At least 34 people were killed in a suicide attack targeting an education center in Kabul Wednesday, according to a government official. Among the victims were thought to be dozens of teenagers studying English.
Wahid Majroh, a spokesman for the Ministry of Public Health had earlier released a higher death toll of 48. He later revised that figure down. Dozens were also injured.
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The attack on the Maw'ood education center in Dasht e Barchi area of the Afghan capital, came at 4 p.m. local time (7.30 a.m. ET), Kabul police spokesman Hashmat Stanikzai said.
Hamid Rafeh, the brother of 17-year-old victim Rahila told CNN that he saw "dozens" of dead and wounded when he arrived at the scene at around 4.15 p.m. -- shortly after the attack took place.
"I saw dozens of killed and injured inside the classroom.
"I started searching of my sister, I went to different hospitals both government and private, finally I found my sister in a hospital, where post mortem examinations take place. I found her among the unidentified bodies."
He said he "prayed" that no one else would experience what he had.
"I don't know how long we sacrifice our loved ones, I hope government (can) prevent such incidents."
There was no immediate word of a claim of responsibility, but Taliban spokesman Zabiullah Mojahid denied that the group was to blame.
On Thursday, gunmen launched another attack near a training center for Afghanistan's intelligence agency in Kabul, deputy spokesman for Afghanistan's Interior Ministry Nasrat Rahimi told CNN.
Attackers entered a building and were attempting to target the National Directorate of Security (NDS) training facility. Afghan special forces had arrived at the scene, Rahimi added.
He told CNN that three gunmen were involved in the attack. Two have been killed, he said, with one remaining. The operation to neutralize the threat continues.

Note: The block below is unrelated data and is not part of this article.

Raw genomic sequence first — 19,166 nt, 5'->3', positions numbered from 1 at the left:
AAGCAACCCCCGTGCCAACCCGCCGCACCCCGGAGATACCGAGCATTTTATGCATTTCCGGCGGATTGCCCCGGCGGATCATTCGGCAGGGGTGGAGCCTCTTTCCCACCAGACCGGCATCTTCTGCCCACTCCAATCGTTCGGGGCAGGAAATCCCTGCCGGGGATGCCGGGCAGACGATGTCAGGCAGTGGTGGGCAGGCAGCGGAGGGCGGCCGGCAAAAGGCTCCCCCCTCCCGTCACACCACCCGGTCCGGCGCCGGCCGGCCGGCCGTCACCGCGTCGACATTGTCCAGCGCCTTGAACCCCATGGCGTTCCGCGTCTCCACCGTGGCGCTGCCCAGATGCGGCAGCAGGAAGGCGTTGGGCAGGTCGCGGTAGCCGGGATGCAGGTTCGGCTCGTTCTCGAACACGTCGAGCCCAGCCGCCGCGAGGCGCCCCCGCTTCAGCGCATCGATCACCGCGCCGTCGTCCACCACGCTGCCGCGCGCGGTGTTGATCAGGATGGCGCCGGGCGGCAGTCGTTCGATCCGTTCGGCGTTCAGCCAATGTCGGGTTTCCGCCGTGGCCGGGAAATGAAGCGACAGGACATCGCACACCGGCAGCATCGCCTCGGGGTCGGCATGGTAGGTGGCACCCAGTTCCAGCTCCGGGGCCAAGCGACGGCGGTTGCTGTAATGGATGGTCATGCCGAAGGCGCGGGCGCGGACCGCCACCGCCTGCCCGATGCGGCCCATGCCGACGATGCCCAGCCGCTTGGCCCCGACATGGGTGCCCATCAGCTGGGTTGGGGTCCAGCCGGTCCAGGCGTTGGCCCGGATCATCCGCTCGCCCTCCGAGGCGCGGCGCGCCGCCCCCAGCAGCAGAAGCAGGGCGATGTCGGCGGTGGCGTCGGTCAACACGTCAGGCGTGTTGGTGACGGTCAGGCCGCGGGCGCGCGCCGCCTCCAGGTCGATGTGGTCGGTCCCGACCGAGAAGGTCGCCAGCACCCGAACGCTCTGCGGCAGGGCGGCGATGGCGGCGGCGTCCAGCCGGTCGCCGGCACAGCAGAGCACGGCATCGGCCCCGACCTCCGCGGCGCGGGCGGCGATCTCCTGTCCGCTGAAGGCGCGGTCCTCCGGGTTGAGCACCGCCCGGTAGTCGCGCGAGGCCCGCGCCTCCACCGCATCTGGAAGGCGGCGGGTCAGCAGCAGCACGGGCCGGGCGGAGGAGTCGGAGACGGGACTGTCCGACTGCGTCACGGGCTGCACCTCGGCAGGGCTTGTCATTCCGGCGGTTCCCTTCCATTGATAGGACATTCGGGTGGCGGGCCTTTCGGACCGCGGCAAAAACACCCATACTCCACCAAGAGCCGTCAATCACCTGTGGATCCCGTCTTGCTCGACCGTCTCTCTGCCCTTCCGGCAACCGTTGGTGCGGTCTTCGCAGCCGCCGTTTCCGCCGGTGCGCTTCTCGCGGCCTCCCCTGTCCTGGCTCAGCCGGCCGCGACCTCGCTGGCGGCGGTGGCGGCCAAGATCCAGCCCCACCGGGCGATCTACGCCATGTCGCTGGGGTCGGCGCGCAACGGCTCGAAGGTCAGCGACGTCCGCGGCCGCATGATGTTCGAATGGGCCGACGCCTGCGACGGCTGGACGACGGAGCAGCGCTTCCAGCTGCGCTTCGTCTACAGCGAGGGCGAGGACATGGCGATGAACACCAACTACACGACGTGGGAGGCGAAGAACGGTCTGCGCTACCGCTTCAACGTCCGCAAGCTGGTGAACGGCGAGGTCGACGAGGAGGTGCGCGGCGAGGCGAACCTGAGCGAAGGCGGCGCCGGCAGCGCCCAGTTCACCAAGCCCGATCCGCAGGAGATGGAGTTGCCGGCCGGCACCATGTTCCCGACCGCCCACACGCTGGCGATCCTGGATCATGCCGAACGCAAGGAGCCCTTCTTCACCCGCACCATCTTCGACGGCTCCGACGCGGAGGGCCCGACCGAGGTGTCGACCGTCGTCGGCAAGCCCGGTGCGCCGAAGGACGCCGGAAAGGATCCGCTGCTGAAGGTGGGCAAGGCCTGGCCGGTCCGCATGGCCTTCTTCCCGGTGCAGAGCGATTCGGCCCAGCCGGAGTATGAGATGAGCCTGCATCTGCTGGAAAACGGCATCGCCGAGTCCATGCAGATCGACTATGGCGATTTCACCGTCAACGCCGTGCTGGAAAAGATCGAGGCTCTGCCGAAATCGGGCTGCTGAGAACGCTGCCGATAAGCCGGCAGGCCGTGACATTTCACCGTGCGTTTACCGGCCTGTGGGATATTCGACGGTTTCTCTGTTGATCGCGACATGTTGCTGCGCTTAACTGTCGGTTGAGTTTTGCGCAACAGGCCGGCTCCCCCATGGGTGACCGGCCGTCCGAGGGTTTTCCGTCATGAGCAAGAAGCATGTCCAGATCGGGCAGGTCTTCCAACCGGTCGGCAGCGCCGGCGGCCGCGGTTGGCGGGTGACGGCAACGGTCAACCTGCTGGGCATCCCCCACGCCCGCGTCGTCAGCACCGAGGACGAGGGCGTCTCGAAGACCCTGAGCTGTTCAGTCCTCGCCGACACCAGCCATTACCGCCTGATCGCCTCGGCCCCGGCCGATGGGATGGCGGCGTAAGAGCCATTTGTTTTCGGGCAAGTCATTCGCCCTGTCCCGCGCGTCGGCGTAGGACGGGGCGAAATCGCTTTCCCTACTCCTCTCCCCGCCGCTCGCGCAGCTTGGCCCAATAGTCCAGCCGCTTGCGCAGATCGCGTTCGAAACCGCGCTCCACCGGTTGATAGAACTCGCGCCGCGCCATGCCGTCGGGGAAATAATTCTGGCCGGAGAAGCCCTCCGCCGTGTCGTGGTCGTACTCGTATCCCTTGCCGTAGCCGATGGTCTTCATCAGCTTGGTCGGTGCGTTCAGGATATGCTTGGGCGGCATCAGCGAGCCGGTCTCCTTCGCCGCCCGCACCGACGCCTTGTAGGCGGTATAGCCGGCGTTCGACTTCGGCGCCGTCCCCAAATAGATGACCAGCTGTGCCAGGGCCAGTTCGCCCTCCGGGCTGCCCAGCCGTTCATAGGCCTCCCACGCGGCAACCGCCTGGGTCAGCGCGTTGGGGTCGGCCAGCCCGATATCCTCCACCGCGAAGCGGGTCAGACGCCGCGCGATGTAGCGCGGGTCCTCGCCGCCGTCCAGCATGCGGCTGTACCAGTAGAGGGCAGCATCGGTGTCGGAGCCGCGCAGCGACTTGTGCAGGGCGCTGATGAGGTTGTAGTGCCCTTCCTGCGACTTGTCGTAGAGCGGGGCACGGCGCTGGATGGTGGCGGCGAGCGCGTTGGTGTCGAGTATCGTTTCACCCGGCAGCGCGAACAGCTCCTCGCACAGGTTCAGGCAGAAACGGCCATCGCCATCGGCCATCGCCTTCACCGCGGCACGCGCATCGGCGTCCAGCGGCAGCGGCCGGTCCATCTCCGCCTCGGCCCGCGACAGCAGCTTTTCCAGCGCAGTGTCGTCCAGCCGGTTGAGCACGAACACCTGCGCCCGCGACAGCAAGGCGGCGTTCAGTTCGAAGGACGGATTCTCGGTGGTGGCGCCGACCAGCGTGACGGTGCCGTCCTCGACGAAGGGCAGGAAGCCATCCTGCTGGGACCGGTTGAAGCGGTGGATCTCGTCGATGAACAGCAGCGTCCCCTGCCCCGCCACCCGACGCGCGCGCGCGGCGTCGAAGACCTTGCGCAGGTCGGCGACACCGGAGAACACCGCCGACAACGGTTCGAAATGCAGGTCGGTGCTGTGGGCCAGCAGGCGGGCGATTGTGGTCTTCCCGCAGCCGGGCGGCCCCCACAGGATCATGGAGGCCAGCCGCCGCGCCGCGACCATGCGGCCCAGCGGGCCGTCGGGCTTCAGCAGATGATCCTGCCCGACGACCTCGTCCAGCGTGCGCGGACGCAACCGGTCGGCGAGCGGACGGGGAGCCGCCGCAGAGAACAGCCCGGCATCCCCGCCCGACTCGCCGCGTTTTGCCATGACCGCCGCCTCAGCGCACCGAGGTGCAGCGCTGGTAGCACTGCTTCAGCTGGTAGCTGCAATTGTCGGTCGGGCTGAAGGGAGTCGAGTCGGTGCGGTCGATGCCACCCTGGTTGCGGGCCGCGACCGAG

UNICEF: Attacks hit children hardest
UNICEF, the UN agency that aids the world's most disadvantaged children, expressed alarm over the attack on the education center.
"UNICEF is gravely concerned about the growing violence across Afghanistan, especially over the past week, where children continue to be the hardest hit," UNICEF Executive Director Henrietta Fore said in a statement.
"Today's direct attack on an English language class in Kabul, which killed or critically injured dozens of children aged between the ages of 16 and 18, is deplorable," the statement said.
"This violence must stop. UNICEF continues to call on all parties to the conflict to adhere to and respect humanitarian principles, and ensure the safety and protection of all children. Children are not, and must never be the target of violence."
The UN Security Council also issued a statement condemning the "heinous and cowardly" attack. Members "underlined the need to hold perpetrators, organizers, financiers and sponsors of these reprehensible acts of terrorism accountable and bring them to justice," the statement said.
Uptick in violence
The attacks come on the heels of one of the most serious militant challenges to Kabul's authority in years, as fierce fighting continued in Ghazni, an Afghan city south of Kabul.
Afghan security forces have been engaged with Taliban militants in the provincial capital days after the offensive on the strategic city began. So far more than 150 people have been killed in the fighting, according to a local member of parliament.
Mohammad Arif Shahjahan, an MP from Ghazni, told CNN Monday Taliban fighters had taken control of key buildings, including the police headquarters and some government offices.
Many of the dead were security forces, he said, adding that many more had been injured, as fighting continued despite government and US assurances that the assault had failed.
Taliban militants stormed the strategically important city Friday in an attempt to establish a base within easy access of the capital Kabul to the north, and roads to western and some southern provinces.
The move perhaps the most serious challenge to the government's hold in urban areas since the Taliban briefly occupied the city of Kunduz in 2015, and comes at a time when the Trump administration appears to be accelerating negotiations with an insurgency it has been fighting for 17 years.